Documentary: Jeff Feurzeig for THE DEVIL AND DANIEL JOHNSTON


Amy Adams for the film JUNEBUG

Lou Pucci for the film THUMBSUCKER


US Short Film: FAMILY PORTRAIT by Partricia Riggen

International Short Film: WASP by Andrea Arnold

Saturday, January 22, 2005

Elise Picks Hamri to Helm Snow in April

After a busy summer following the release of THE MANCHURIAN CANDIDATE, in which Kimberly Elise plays opposite Denzel Washington, and lensing DIARY OF A MAD BLACK WOMAN, the 34 year old actress has been working with Producers Paul Aaron and Craig Rice to put the finishing touches on the financing package for SNOW IN APRIL. Elise and Aaron have asked rock-video director Sanaa Hamri to debut her first feature film directing role.

SNOW IN APRIL has been on the table before potential funders since it received a Minnesota Independent Film Fund (MIFF) grant in 2000. Originally, Elise worked with filmmaker Nick Cassevette's on revising the script with the hope he might sign onto the project to direct. According to Producer Rice, the film is in better hands with Hamri directing. Hamri's previously worked with musicians Sing, Mariah Carey, Destiny's Child, Thicke, and most recently Prince on his Musicology vid.

Hamri has been asked about the control over content in her as a prelude to directing for film, "If all the songs are about going to the club, drinking and girls shaking their asses, that's what the videos are going to be about. When the content of songs changes to subjects like poverty and politics, the videos will have more depth. The music industry is suffering and so is the video industry."

After attending Sarah Lawrence College, the Moroccan native made her start in video as an editor. Music video for Hamri is only a stepping stone to the big screen. "Directing videos is not what I'm going to do for the rest of my life," she says. "Once I find the right film project, I'll make my move." Apparently, Elise's SNOW IN APRIL appeals to Hamri enough to pull her into feature film directing.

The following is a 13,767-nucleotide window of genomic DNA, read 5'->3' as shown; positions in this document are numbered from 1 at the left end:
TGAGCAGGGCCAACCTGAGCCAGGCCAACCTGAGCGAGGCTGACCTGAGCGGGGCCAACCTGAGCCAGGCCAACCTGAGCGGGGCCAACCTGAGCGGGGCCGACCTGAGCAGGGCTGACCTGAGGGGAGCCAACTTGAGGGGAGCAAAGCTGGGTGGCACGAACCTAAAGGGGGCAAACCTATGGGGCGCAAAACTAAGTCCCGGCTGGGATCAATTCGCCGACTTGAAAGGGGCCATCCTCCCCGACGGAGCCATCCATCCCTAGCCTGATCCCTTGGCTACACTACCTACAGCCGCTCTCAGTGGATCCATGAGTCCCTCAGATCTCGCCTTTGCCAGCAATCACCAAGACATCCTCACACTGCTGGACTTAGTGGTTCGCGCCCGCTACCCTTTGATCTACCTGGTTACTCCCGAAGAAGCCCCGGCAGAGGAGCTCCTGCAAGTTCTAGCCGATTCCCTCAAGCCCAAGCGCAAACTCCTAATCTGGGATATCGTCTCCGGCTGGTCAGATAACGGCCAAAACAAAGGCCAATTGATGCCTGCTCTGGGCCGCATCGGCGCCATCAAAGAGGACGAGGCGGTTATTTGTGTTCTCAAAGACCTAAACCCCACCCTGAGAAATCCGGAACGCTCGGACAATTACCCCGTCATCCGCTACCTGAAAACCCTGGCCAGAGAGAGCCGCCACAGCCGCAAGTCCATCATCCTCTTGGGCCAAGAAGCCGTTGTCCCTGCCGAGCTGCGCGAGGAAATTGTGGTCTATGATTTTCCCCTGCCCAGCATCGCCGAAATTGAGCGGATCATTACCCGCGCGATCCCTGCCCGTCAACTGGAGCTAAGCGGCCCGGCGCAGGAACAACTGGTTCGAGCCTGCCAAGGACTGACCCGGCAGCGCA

Minnesota is not a new location for Producer Paul Aaron. In recent years he has produced for television but ten years ago he was in Minnesota to produce LAUREL AVENUE (1993) with Carl Franklin at the helm centering on a African-American extended family and featuring many local actors. Aaron teamed with Michael Henry Brown to write the St. Paul based serial set of events that existed somewhere between a TV series and an feature film that ran 155 minutes in it American cut and 180 minutes in a two-part German release. Aaron went onto make GRAND AVENUE (1996) on a similar episodic structure around events effecting an extended Native American family.

Aaron's most recent credits have him teamed with with Brown again as a writer for the dramatic thriller IN TOO DEEP (1999) with Omar Epps, LL Cool J, Nia Long and Stanley Tucci with Epps staring as a Cincinnati cop who goes deep into the drug culture to take on a drug lord played by LL Cool J.

Shooting, according to Elise, who will play the lead in SNOW IN APRIL will take place just after winter in Minnesota.